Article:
The Lake is beautiful, surrounded by beautiful landscape and lush green with hills and forests of Ambikapur Range at the background, and we spent some time with photo session.
We took NH 130 again, and on reaching Udaipur, took a left turn to take the Ramgarh Road. At about 1.30 pm we reached a Gate. On the left side of the gate, under a shade, is a statue of Kalidasa, and on the right side, the significance is written along with quotes from Meghduta.
The Gate is very artistic, and well adorned with tribal art. However, any route direction is missing.
Sita Benga Gate & Kalidasa statue
Art on the Gate
Starting from there, we mistakenly passed the bypass that leads to Sita Bengra Cave. Despite the historical and archeological importance of the place, unfortunately, the Chhatrisgarh Tourist Department has not displayed any board or direction on the metal road.
Our mistake was however, rewarded, for we reached almost the top of the hill that offers a spectacular view of the landscape. There is a Parvati Cave and a Parvati Temple – an important pilgrimage for locals.
After a quick visit to the Parvati Cave by trekking about half a kilometer through jungle, we got information from locals on the whereabouts of the Sita Bengra Cave, and finally reached the junction again downhill that we had overlooked and passed.
Trek to Parvati Cave and Temple
Nowadays, one can reach the Caves directly from the metal road on a well-constructed path. At the beginning of the path, a forest office grants permission to picnic parties. Here is a shaded place for worship and rest, and a beautiful painting of Kalidasa with quotes from Meghadutam. The car parking is on the adjacent ground.
Painting of Kalidasa
Sita Bengra Cave
The Sita Bengra Cave and Jogimara Cave are located in beautiful natural setting. Previously, one had to reach the caves through a 55 m long natural tunnel known as Hathipol (Hatipal), "Elephant Cave".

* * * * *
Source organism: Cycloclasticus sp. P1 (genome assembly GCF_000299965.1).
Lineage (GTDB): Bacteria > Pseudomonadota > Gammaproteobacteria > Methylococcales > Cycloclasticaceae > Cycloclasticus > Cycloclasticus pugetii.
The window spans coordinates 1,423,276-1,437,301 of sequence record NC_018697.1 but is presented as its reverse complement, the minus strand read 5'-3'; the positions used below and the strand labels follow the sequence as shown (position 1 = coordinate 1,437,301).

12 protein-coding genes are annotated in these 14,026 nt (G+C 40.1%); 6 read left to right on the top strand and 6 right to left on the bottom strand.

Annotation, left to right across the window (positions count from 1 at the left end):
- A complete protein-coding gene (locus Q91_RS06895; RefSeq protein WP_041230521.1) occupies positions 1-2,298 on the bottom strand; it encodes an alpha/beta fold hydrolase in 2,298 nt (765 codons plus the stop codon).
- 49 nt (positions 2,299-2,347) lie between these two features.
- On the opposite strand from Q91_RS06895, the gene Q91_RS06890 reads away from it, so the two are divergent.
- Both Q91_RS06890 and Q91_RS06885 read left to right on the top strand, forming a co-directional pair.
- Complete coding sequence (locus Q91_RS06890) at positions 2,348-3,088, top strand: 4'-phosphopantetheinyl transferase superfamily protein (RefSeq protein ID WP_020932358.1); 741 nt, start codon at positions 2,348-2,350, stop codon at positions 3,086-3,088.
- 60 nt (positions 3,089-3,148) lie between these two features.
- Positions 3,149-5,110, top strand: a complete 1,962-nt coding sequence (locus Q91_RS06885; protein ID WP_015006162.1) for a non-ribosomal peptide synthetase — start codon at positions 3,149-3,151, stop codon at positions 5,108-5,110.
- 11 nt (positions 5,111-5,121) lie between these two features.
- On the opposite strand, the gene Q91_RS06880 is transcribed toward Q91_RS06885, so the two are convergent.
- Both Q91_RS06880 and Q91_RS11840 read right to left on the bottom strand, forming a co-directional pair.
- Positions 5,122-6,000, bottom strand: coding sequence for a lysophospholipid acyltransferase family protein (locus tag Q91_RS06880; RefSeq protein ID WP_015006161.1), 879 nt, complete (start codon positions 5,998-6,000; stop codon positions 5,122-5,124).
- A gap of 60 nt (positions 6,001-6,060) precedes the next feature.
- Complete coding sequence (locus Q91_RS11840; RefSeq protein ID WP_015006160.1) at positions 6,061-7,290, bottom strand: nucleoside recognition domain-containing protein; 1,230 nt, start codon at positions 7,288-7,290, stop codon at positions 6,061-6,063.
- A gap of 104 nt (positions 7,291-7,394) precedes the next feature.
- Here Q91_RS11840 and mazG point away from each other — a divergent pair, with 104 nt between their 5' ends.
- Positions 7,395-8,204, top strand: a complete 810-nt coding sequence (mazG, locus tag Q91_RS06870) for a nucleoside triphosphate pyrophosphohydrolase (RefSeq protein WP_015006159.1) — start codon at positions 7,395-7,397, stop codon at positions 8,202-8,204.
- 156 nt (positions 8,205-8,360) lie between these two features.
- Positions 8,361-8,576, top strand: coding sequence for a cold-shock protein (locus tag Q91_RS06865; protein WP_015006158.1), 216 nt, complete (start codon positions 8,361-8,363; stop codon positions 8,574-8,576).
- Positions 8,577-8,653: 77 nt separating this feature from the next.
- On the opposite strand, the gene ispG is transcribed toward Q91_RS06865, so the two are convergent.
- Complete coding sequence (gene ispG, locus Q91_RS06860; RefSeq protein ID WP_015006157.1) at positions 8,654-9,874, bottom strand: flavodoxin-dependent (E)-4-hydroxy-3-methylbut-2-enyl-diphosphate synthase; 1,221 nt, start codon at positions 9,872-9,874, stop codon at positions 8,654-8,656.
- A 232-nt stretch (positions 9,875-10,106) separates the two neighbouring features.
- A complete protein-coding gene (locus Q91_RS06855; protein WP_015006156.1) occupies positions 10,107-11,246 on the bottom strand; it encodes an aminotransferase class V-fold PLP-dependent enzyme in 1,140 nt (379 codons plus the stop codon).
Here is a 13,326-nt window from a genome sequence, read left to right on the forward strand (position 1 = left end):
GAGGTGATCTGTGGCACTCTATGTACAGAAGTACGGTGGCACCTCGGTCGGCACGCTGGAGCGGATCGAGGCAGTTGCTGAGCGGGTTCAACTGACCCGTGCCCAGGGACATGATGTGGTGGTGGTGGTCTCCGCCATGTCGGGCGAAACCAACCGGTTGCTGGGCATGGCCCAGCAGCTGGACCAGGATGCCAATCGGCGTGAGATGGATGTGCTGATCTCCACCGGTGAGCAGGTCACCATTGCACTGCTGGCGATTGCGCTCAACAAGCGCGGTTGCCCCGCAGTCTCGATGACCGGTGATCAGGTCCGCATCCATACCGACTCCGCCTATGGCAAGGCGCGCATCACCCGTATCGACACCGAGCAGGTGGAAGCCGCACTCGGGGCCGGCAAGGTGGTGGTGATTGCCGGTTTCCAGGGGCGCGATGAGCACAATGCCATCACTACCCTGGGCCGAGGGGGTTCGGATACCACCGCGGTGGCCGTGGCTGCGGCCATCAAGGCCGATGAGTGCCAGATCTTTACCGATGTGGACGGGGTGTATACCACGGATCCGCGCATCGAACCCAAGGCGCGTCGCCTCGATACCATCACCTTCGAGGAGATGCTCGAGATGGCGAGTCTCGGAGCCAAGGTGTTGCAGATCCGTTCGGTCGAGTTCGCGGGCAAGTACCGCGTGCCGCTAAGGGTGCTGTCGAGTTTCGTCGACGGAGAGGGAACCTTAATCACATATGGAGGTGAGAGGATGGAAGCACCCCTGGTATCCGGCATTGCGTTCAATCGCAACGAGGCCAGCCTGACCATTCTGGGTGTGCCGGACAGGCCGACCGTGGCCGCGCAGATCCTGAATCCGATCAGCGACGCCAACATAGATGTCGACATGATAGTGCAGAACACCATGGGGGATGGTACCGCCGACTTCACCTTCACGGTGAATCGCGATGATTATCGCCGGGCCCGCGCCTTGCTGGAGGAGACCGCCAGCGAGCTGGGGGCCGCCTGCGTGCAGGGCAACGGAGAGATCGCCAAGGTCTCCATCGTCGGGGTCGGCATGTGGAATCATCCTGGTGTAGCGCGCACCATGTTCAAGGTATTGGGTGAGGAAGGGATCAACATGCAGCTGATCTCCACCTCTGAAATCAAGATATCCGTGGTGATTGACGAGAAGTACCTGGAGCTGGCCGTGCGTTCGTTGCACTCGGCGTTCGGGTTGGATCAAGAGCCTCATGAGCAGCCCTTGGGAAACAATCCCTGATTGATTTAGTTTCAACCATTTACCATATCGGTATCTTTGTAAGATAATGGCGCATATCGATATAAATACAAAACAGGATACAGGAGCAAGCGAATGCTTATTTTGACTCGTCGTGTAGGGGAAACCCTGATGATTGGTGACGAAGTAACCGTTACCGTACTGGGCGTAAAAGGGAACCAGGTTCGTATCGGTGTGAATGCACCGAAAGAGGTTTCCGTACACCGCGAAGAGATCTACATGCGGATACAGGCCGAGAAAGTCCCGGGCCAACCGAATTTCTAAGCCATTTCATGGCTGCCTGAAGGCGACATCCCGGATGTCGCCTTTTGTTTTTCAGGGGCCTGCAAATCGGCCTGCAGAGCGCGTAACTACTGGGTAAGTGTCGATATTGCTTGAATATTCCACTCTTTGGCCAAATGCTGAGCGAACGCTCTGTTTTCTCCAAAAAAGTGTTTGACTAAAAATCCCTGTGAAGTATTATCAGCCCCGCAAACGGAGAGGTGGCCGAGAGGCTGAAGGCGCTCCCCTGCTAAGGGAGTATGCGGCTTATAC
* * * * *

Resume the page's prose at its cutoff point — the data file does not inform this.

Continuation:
The legend goes that during their exile, Rama, Sita and Lakshmana resided in Sita Bengra Cave. Hence the name Sita Bengra - "Residence of Sita".
Sita Bengra Cave is 14 m long, 5 m wide and 1.8 m high in forepart. It is a natural cave with a rock-cut small hall with a flat stage in it running along the wide back wall of the cave.
Sita Bengra Cave
J. D. Beglar and Alexander Cunningham of the Archaeological Survey of India may be considered the re-discoverer of the site in 1874-5.
T. Bloch explored the caves later and is considered the first to offer the most intelligible reading and interpretation of the fragmentary inscriptions found there in the Brahmi script. The faint two-line inscription tells about “poets venerable by nature (who) kindle or illumine the heart”. It also says, “They tie garlands thick with jasmine flowers around their necks”. The inscription refers also to the vernal full moon and some event - perhaps, spring festival – Madonatsava or festival of Kamadeva - abounding in frolics and music.
Sita Bengra Cave inscriptions
If these inscriptions are 2300 years old, then they are pre-Ashokan – and therefore, the credit given to Ashoka for inventing the Brahmi Script for his Rock Edicts by some Indologists goes to the wind.
These inscriptions prove in rhythm with Panini’s mention of Writing that writing was in vogue long before Ashoka. Pertinent to mention here, Panini could have been anywhere between 900 BCE to 500 BCE.
Coming back to Sita Bengra Cave, as we climbed the rock-cut stairs on the left-side, we tried to imagine what was going on here 2,300 years ago.